Winnipeg community initiative wins human rights award

Michael Champagne (pictured) is just one of the mostly Aboriginal youth behind Meet Me at the Bell Tower. The group has received a Manitoba Human Rights Award. It will be given out at a ceremony next week on December 9th.

It’s a community-building initiative that has met weekly at Selkirk and Powers, an intersection in Winnipeg’s inner city, for the past four years. Champagne and other youth regularly speak out against the violence that plagues their neighbourhood. Ironically, Champagne was the victim of an assault just over a year ago.

Champagne and Meet Me at the Bell Tower were the subjects of an episode of APTN Investigates which aired nearly three years ago. You can watch Part 1 here, and Part 2.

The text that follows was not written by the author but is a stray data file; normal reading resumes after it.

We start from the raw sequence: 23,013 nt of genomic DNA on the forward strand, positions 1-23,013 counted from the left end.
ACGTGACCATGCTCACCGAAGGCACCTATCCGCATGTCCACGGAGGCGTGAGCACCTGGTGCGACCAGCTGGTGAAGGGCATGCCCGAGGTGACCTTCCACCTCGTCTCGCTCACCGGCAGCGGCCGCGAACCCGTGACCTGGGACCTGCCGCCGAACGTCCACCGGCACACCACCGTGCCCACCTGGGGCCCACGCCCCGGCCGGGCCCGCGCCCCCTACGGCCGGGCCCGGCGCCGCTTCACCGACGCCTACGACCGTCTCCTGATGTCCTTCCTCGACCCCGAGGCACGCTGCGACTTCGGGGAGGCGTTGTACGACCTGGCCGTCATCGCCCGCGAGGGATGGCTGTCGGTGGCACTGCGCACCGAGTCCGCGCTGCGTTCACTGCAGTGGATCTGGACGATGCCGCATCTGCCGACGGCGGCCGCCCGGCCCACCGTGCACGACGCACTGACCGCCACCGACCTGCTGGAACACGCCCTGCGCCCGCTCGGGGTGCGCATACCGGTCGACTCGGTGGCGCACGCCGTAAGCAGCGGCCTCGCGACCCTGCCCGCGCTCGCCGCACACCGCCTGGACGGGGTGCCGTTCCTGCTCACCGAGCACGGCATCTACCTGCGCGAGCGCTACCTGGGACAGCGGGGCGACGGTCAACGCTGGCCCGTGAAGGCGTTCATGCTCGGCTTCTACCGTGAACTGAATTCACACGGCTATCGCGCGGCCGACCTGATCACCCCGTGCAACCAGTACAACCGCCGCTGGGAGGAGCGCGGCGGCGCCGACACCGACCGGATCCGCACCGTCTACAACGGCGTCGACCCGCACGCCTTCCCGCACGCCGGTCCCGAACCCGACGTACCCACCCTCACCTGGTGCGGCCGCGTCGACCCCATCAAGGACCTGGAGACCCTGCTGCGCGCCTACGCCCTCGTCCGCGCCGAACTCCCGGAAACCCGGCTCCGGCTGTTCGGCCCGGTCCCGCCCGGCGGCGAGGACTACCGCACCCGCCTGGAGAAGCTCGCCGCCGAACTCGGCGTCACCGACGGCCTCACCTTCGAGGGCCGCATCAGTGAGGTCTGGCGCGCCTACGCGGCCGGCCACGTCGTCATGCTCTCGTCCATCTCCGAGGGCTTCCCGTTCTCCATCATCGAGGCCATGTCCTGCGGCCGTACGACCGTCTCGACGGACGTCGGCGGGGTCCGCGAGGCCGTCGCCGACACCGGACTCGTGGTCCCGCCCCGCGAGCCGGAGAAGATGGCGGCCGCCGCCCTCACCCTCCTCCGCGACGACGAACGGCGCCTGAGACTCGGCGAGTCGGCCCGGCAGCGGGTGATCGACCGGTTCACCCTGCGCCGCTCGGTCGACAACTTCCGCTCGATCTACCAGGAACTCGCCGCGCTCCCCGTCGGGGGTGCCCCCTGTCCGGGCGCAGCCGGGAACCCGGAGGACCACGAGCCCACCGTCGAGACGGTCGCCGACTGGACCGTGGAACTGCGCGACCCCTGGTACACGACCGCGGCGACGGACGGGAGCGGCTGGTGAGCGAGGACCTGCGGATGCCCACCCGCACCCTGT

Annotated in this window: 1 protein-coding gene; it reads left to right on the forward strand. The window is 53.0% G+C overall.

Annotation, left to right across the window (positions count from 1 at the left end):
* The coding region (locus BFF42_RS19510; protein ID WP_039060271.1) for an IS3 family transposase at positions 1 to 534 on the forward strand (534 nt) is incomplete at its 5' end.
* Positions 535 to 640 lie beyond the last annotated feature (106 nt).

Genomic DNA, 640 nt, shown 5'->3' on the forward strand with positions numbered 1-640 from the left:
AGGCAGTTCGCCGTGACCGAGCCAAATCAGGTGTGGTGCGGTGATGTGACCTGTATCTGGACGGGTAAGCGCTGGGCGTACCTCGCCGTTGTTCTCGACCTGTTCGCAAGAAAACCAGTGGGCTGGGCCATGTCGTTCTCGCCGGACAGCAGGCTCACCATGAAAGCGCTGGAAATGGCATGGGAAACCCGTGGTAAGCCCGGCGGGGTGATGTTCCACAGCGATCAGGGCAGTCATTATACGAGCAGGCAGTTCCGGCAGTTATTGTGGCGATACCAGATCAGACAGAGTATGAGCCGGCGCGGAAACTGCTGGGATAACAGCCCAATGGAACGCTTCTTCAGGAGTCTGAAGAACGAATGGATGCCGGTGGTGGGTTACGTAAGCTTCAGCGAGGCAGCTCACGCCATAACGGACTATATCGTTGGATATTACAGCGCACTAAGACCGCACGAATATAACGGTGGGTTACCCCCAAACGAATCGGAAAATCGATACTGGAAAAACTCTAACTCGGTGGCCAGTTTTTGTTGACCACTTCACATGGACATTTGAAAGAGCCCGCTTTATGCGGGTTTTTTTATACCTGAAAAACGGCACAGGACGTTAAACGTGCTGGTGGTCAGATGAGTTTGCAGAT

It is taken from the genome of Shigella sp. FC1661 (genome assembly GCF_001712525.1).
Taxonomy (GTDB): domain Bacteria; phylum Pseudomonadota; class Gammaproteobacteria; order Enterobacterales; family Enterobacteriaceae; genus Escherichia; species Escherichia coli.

Christie McLeod is also getting a human rights award. It’s for her work in publicizing the fact the Shoal Lake #40 First Nation has been under a boil water advisory for 17 years. All while being on the same lake the city of Winnipeg draws its drinking water from. She created the hashtag, #shoalidarity.

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